Northcote woman Phoebe* is also feeling a sense of arrested development. The public servant, 25, contracted Covid along with 16 others at a house party late last month. She still can’t smell or taste anything and several of her friends remain unwell.
“Some people are going to get chronic illness from that, and we are in our 20s,” she says. “Every single one of us was double-vaccinated as soon as we were eligible but we are not eligible yet for a booster. It just feels like there’s no plan and younger people are bearing the brunt of it.”
Phoebe says her social circle has split in two: those who have had Covid and are now feeling invulnerable for 30 days – despite warnings that earlier reinfection is possible – and those who are curbing social activities to try to avoid it.
‘Have we given up?’
Thomas Barbera says his friend groups have done the same, and it has caused some uncomfortable conversations. “People do not want to feel that you are judging them or saying that what they are doing is unsafe – and it is not inherently unsafe, they just have different risk tolerance and different priorities than you,” he says.
Barbera says he is still struggling to come to terms with a health policy that expects and accepts that hundreds of thousands of Australians will get Covid, after two years where a handful of cases would send the city into lockdown.
“Two years of having ‘get a test’ drummed into you and then suddenly people are told not to get a test unless they fit certain criteria … I found that really hard,” he says. “It felt like, have we given up?”
His store of rapid antigen tests, bought in early December, has been slowly dwindling as he hands them out to friends who have been identified as close contacts.
Almost everyone who spoke to Guardian Australia said they would feel more comfortable moving around if they had access to free, readily available rapid antigen tests.
Australian government frontbencher Simon Birmingham told the ABC on Friday that demand for testing, from both PCR and rapid tests, had been “far in excess of what has been modelled in Australia and all around the world”. The Australian government has since ordered $62m worth of rapid antigen tests.
Kylie*, a midwife working in Melbourne hospitals, says despite difficulties with testing and high case numbers there is cause to be optimistic.
“There are more women with the virus who are having babies, but unlike 2021 they are not gasping for breath,” she says. “In the past fortnight none of my patients have gone to ICU. So for me, right now, I am seeing the light.”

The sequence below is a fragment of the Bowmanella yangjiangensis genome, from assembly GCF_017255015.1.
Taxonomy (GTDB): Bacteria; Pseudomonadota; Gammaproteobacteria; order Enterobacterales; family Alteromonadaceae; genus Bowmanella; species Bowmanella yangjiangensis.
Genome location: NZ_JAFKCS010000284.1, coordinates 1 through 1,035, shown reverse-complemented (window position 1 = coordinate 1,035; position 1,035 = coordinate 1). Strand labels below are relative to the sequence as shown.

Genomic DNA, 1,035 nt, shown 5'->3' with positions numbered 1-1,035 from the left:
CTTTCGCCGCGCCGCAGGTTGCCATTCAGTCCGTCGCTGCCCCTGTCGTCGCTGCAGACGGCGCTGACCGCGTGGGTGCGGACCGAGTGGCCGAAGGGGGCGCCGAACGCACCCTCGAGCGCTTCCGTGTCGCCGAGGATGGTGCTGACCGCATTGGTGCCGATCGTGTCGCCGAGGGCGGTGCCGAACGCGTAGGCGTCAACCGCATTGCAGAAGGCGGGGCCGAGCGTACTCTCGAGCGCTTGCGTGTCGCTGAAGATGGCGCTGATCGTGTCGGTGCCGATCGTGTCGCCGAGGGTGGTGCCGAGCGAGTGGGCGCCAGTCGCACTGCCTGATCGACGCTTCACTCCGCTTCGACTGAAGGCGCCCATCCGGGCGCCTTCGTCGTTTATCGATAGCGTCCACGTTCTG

Milly*, a young woman from Melbourne, says that two years of going in and out of lockdown has caused a downshift in her lifestyle that feels akin to being retired.
“I have adjusted to living a more sheltered life and enjoy being in my house, running the same route, cycling the same loop, doing the Wordle, going to bed on time,” she says. “‘[The] big difference is I have no energy for or interest in working, just want to read books and chill. Took a while for the anxiety to die down to get to this point but now I don’t want to do anything else.”
Richard Chigwin is experiencing his third summer without customers. He owns a series of ecotourism huts in the New South Wales Blue Mountains and lost the 2020 summer holidays to bushfires and 2021 to coronavirus. 2022 was supposed to be different, but “It feels exactly like there is a lockdown. You are not even fielding inquiries – it’s school holidays in January, that’s not right.”
As a sole trader, Chigwin wasn’t eligible for government support in earlier rounds. Other business owners say they are finding this summer more difficult than previous seasons because there was no financial aid available.
A Victorian-based consultant told Guardian Australia they were still receiving commercial rent relief until this week. Now that has ended too. “Like everyone else, we just have to muddle through on our own.”
Lydia Napoli also works in hospitality in NSW.
“It’s a nightmare,” she says. “My husband is working overtime, heaps of chefs and [front-of-house staff are] unwell or close contacts, and there is no support. I’m double vaxxed and feeling like, what was the point? There’s still high chances of new variants. It’s all just exhausting.”
Karen McVean, a Melbourne-based remedial massage therapist, has chosen a different approach. “As the Covid years continue we are losing our magical thinking it will go away and not be a changing burden to our life,” she says. “Personally, I feel better with accepting that Covid is an ongoing issue. How can I best get on with living my best life?”